Saturday, May 23, 2009
Kim Cameron: secret RIAA agent?Kim has an interesting post today, referencing an article ("What Does Your Credit-Card Company Know About You?" by Charles Duhigg in last week’s New York Times.
Kim correctly points out the major fallacies in the thinking of J. P. Martin, a "math-loving executive at Canadian Tire", who, in 2002, decided to analyze the information his company had collected from credit-card transactions the previous year. For example, Martin notes that "2,220 of 100,000 cardholders who used their credit cards in drinking places missed four payments within the next 12 months." But that's barely 2% of the total, as Kim points out, and hardly conclusive evidence of anything.
I'm right with Cameron for most of his essay, up til the end when he notes:
"When we talk about the need to prevent correlation handles and assembly of information across contexts (for example, in the Laws of Identity and our discussions of anonymity and minimal disclosure technology), we are talking about ways to begin to throw a monkey wrench into an emerging Martinist machine. Mr. Duhigg’s story describes early prototypes of the machinations we see as inevitable should we fail in our bid to create a privacy enhancing identity infrastructure for the digital epoch."Change "privacy enhancing" to "intellectual property protecting" and it could be a quote from an RIAA press release!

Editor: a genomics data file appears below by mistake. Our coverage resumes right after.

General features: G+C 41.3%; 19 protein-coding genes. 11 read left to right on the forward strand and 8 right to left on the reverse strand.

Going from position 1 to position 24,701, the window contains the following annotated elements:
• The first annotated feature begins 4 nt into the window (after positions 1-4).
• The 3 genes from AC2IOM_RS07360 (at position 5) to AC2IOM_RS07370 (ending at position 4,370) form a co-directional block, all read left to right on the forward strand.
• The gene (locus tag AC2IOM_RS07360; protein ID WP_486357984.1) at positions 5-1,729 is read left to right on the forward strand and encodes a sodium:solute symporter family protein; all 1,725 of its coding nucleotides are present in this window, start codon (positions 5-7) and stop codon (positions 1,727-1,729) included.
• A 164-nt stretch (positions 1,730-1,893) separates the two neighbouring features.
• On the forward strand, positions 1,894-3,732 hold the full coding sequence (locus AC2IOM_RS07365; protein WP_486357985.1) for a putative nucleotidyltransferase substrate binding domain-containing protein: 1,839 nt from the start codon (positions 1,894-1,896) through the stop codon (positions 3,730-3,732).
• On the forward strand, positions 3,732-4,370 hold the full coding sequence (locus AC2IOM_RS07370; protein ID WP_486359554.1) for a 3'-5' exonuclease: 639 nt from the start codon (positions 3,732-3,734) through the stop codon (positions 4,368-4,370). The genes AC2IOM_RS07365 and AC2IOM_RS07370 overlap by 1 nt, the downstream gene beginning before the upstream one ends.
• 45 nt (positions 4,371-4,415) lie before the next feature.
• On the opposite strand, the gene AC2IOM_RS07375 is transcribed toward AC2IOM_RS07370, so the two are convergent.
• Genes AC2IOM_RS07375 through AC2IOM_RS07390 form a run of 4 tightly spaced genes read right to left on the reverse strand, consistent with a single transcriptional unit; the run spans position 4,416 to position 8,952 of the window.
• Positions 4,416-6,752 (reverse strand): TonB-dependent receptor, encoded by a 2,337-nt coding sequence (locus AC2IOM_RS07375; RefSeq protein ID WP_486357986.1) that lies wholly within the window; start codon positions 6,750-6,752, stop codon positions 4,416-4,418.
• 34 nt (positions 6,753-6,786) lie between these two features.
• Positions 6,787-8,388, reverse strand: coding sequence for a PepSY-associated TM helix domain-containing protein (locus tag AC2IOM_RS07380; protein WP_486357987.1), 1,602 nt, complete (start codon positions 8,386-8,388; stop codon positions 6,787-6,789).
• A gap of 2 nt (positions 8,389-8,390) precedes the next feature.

We should never confuse tools with the bad behavior that can be helped by those tools. Data correlation tools, for example, are vitally necessary for automated personalization services and can be a big help to future services such as Vendor Relationship Management (VRM) . After all, it's not Napster that's bad but people who use it to get around copyright laws who are bad. It isn't a cup of coffee that's evil, just people who try to carry one thru airport security. :)
It is easier to forbid the tool rather than to police the behavior but in a democratic society, it's the way we should act.
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